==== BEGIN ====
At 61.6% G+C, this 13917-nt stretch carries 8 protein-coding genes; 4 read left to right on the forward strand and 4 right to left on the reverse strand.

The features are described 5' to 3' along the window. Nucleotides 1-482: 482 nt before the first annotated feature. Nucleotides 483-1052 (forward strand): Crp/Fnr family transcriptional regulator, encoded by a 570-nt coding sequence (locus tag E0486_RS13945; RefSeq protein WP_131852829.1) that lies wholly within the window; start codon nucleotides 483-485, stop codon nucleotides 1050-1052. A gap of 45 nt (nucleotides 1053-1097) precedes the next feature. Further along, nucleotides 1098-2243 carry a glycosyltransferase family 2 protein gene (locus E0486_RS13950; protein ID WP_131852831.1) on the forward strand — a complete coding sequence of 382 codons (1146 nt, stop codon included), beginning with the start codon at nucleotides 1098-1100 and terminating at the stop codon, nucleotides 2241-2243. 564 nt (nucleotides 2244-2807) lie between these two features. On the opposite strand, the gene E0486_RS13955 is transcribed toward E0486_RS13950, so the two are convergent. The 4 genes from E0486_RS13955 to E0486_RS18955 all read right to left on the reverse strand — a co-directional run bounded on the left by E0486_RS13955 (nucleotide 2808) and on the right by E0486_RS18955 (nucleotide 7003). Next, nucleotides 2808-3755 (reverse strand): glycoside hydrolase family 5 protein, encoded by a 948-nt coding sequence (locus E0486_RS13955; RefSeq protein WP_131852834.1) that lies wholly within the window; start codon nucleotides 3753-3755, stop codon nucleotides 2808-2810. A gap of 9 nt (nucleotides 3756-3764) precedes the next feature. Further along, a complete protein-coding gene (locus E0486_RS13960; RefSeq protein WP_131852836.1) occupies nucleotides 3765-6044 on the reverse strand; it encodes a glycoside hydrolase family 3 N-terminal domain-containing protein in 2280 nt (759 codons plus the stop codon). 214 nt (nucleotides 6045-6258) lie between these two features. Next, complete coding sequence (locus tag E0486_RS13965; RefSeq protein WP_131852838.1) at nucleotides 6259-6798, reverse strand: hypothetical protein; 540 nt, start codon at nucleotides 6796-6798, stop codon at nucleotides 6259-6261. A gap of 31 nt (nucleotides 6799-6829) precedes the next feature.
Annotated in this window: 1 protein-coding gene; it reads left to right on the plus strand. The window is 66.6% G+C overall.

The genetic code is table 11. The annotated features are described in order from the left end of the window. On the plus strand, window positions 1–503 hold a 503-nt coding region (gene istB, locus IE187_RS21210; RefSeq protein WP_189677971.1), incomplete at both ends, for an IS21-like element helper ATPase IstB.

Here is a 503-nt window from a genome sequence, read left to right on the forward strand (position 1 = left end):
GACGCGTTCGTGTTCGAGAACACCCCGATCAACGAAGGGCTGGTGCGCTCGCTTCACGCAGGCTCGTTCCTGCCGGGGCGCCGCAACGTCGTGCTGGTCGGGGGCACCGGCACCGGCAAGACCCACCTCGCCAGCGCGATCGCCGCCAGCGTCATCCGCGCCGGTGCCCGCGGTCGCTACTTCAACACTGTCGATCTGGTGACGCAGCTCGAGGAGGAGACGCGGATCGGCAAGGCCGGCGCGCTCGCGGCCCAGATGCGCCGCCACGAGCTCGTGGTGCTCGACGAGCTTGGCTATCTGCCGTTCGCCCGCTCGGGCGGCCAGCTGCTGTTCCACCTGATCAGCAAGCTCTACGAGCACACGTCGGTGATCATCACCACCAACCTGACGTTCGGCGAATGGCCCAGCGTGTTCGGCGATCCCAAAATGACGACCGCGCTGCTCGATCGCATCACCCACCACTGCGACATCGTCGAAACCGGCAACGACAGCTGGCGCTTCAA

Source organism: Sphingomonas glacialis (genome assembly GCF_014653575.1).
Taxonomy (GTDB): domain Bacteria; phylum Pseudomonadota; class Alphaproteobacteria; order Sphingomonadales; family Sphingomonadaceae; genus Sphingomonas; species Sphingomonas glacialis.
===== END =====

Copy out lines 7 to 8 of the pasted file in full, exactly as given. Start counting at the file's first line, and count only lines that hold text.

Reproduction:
Source organism: Sphingomonas glacialis (genome assembly GCF_014653575.1).
Taxonomy (GTDB): domain Bacteria; phylum Pseudomonadota; class Alphaproteobacteria; order Sphingomonadales; family Sphingomonadaceae; genus Sphingomonas; species Sphingomonas glacialis.